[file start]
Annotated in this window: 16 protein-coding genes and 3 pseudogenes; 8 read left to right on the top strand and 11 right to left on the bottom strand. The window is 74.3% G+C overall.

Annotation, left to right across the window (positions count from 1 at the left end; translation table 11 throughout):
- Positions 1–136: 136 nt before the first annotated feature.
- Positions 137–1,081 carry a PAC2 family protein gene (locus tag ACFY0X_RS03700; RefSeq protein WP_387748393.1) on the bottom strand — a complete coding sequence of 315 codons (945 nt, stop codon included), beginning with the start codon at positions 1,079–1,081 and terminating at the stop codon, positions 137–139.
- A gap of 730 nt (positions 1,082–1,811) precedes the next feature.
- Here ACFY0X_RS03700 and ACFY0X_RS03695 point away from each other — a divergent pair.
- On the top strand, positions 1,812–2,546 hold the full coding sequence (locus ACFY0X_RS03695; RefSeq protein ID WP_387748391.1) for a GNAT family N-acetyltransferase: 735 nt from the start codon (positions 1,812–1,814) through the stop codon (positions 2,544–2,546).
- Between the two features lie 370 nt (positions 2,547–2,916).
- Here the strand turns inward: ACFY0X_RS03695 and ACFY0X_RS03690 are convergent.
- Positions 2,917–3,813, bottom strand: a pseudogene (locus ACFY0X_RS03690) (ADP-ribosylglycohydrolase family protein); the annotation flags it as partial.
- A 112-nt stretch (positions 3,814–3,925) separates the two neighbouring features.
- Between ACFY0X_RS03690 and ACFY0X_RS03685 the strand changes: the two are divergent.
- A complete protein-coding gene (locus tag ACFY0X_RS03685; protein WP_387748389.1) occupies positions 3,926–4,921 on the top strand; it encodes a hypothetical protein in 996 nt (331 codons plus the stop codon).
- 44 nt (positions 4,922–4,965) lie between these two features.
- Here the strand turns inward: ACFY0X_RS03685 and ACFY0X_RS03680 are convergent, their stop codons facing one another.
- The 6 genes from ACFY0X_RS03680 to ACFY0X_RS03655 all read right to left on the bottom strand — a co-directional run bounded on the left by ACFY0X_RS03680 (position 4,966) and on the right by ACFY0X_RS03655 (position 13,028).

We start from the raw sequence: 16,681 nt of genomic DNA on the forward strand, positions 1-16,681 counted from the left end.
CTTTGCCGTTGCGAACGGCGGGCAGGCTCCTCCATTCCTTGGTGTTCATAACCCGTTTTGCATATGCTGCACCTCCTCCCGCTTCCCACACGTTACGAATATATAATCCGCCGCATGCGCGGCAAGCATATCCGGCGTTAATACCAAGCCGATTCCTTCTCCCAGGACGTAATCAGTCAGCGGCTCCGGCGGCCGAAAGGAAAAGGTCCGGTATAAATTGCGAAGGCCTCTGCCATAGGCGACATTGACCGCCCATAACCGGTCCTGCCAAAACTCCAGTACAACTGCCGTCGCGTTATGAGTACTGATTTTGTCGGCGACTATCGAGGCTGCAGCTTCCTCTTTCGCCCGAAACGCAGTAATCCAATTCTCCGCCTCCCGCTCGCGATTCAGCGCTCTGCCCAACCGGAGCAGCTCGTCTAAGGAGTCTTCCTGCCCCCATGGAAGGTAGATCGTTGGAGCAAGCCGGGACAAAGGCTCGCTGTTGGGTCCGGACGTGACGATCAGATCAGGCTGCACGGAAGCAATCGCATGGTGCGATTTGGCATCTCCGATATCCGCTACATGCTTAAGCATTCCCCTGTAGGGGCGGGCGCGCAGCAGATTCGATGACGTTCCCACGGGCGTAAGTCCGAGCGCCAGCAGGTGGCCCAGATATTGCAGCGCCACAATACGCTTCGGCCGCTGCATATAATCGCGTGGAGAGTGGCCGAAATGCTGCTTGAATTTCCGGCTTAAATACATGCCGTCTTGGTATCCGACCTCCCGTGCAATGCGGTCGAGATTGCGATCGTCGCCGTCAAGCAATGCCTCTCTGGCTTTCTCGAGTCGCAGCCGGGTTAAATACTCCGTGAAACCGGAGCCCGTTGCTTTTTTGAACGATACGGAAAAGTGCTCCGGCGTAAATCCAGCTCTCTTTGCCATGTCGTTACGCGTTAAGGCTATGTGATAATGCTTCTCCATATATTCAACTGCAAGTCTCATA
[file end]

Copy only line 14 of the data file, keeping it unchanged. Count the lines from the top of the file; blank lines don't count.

- 44 nt (positions 4,922–4,965) lie between these two features.